Patriotic fervour gripped
England and Germany on Sunday as millions of football fans
prepared to watch their teams take on their age-old rivals in
the second round of the World Cup.
Huge TV audiences were expected in
both nations for the game
and with forecasters predicting the hottest day of the year so
far, open air screenings were predicted to prove popular.
"We have seen already very good TV
figures for the previous
matches both of Germany and of England," said FIFA spokesman
"Certainly the expectations are that for a
match like this one the figures will also be very, very good."
In England, thousands of music lovers will watch the match
on a big screen at the huge open-air Glastonbury Festival, in
southwest England, where organisers have urged fans to don hats
and slap on sunscreen.
Princes William and Harry have passed on messages of support
to England's team, saying the country will be "hugely proud" as
long as the players gave their all.
There was also a wave of
patriotism sweeping Germany on a
brilliant summer day with a myriad of black, red and gold flags
hanging from rooftops, car antennas and windows.
In Berlin, 300,000 are expected at
a public viewing venue.
British Prime Minister David
Cameron said he was hoping to
take time out from the G20 summit in Toronto to watch part of
the match with German Chancellor Angela Merkel.
However, such a spirit of
cooperation was lost on a
jingoistic English tabloid press eager to dig up old rivalries,
while some could not resist alluding to the Second World War.
"All out roar!" proclaimed the
News of the World with a
picture of England's top three players snarling like lions,
while the Sunday Mirror taunted "We'll make Roo sorry!".
The Daily Star pictured England
striker Wayne Rooney in a
tin hat with the headline: "We will fight jeering jerries on the
also took up the fight.
"Jubeln, chillen, England grillen," (Celeberate, chill out
and grill England) wrote Bild am Sonntag newspaper. "It's the
first genuine day of summer. Hello summer! Good-bye England."
Pouring salt in the wounds of
England's notoriously poor
performance when World Cup matches go to penalty shoot-outs,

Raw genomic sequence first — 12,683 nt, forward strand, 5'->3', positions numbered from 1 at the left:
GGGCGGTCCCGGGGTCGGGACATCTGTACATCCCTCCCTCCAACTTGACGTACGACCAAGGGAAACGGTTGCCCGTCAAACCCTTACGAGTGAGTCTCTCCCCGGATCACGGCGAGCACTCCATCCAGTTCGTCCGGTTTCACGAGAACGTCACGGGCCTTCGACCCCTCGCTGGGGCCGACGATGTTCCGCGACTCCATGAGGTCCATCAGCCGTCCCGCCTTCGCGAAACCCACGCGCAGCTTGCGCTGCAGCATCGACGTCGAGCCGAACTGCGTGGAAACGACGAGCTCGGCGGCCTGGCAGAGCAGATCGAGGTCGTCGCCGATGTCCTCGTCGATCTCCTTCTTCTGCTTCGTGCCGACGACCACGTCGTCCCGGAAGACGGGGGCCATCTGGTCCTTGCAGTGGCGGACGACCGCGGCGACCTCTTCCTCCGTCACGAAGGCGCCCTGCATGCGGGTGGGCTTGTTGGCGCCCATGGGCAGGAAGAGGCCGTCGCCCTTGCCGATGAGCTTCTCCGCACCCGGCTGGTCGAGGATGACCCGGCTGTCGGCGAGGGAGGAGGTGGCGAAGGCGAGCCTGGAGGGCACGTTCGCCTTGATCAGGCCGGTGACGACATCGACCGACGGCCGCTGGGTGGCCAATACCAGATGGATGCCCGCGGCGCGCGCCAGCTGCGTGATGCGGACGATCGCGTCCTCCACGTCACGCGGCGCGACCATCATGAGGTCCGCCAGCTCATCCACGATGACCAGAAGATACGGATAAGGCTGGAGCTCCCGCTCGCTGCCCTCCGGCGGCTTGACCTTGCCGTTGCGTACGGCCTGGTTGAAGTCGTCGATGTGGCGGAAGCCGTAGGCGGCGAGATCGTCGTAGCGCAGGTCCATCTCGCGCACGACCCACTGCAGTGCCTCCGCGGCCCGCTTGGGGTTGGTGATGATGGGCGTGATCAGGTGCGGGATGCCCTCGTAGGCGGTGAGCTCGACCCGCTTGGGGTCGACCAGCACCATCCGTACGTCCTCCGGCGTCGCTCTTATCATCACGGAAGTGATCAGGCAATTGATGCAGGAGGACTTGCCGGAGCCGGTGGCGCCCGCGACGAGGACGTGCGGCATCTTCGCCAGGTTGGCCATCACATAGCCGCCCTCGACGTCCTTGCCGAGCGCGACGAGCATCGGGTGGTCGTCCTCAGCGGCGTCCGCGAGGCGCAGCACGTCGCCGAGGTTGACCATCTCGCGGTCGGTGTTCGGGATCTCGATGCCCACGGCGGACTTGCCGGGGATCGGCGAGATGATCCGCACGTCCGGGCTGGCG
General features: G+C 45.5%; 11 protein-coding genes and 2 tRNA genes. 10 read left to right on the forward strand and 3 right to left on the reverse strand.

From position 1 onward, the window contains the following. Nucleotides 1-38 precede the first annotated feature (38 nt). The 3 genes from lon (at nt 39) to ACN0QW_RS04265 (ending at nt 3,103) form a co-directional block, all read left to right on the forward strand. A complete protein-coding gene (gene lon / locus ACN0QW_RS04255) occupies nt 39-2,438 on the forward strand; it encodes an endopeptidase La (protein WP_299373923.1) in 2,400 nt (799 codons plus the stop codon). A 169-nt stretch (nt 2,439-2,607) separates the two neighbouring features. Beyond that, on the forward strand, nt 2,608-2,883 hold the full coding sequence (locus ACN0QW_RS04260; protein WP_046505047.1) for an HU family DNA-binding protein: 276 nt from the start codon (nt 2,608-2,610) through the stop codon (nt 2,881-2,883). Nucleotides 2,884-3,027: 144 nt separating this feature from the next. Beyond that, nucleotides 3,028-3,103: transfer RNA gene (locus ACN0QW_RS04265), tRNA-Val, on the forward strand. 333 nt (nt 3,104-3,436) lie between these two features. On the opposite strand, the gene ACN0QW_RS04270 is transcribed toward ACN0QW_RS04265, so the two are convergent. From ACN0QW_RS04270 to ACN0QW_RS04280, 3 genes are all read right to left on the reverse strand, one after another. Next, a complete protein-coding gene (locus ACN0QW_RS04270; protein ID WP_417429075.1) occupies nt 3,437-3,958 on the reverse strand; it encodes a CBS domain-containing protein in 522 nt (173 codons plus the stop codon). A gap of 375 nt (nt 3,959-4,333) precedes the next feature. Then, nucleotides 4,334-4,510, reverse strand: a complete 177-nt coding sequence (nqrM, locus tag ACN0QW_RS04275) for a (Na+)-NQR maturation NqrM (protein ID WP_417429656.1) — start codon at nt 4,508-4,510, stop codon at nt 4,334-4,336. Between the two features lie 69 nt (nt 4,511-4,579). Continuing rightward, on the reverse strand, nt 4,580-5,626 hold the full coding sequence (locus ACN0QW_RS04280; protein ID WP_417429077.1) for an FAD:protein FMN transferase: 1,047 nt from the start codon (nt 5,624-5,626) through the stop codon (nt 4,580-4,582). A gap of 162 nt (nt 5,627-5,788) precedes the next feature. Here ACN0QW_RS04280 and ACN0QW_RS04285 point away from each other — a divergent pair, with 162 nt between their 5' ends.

Bild added: "All we have to do is reach penalties."
Bild noted that Germany have won
all four of its World Cup
matches that went to penalties while England had lost its three.
DON'T MENTION THE WAR
However, German interior minister
Thomas de Maiziere said it
was a matter of regret that certain newspapers had felt the need
to refer back to past conflicts when talking about soccer.
"I don't know who needs it, we
definitely don't," he told
the BBC. "This is a thing of the past, doesn't help in the
present and future, and we should just ignore it."
Sunday's clash will mark the third
time in 20 years that
England and Germany have met in the knockout stage of a major
football tournament and fans will be hoping for a turnaround in
the World Cup in 1990 and the European championships
in 1996, England lost out to Germany on penalties in the
claim to be the birthplace of the game, England
have only won the World Cup once, on home soil in 1966, and the
failure of its top players to live up to their billing at
international level has been a source of much soul-searching.
When it comes to the crunch,
England fans are hoping
experience will count over historical statistics. While England
is fielding one of the most experienced sides in the World Cup,
Germany is putting out its youngest squad in 76 years.
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